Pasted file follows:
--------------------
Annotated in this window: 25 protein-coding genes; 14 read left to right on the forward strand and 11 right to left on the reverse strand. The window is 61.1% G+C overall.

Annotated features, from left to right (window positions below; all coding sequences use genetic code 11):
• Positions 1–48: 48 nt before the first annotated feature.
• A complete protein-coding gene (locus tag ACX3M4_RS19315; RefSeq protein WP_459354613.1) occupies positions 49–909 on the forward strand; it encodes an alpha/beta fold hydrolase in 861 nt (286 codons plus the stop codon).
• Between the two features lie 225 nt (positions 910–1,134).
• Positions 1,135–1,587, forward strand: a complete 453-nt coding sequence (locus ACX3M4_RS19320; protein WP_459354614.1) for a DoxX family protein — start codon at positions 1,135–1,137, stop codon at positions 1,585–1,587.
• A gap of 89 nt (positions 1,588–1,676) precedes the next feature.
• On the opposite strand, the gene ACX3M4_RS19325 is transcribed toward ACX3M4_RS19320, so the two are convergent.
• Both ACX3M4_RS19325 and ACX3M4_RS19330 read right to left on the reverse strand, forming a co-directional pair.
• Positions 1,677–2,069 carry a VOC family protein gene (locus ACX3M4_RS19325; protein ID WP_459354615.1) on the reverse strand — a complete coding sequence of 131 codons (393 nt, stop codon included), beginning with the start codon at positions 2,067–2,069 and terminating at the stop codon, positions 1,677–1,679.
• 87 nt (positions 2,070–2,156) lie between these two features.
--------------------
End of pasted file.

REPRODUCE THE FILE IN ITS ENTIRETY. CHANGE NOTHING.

Annotated in this window: 25 protein-coding genes; 14 read left to right on the forward strand and 11 right to left on the reverse strand. The window is 61.1% G+C overall.

Annotated features, from left to right (window positions below; all coding sequences use genetic code 11):
• Positions 1–48: 48 nt before the first annotated feature.
• A complete protein-coding gene (locus tag ACX3M4_RS19315; RefSeq protein WP_459354613.1) occupies positions 49–909 on the forward strand; it encodes an alpha/beta fold hydrolase in 861 nt (286 codons plus the stop codon).
• Between the two features lie 225 nt (positions 910–1,134).
• Positions 1,135–1,587, forward strand: a complete 453-nt coding sequence (locus ACX3M4_RS19320; protein WP_459354614.1) for a DoxX family protein — start codon at positions 1,135–1,137, stop codon at positions 1,585–1,587.
• A gap of 89 nt (positions 1,588–1,676) precedes the next feature.
• On the opposite strand, the gene ACX3M4_RS19325 is transcribed toward ACX3M4_RS19320, so the two are convergent.
• Both ACX3M4_RS19325 and ACX3M4_RS19330 read right to left on the reverse strand, forming a co-directional pair.
• Positions 1,677–2,069 carry a VOC family protein gene (locus ACX3M4_RS19325; protein ID WP_459354615.1) on the reverse strand — a complete coding sequence of 131 codons (393 nt, stop codon included), beginning with the start codon at positions 2,067–2,069 and terminating at the stop codon, positions 1,677–1,679.
• 87 nt (positions 2,070–2,156) lie between these two features.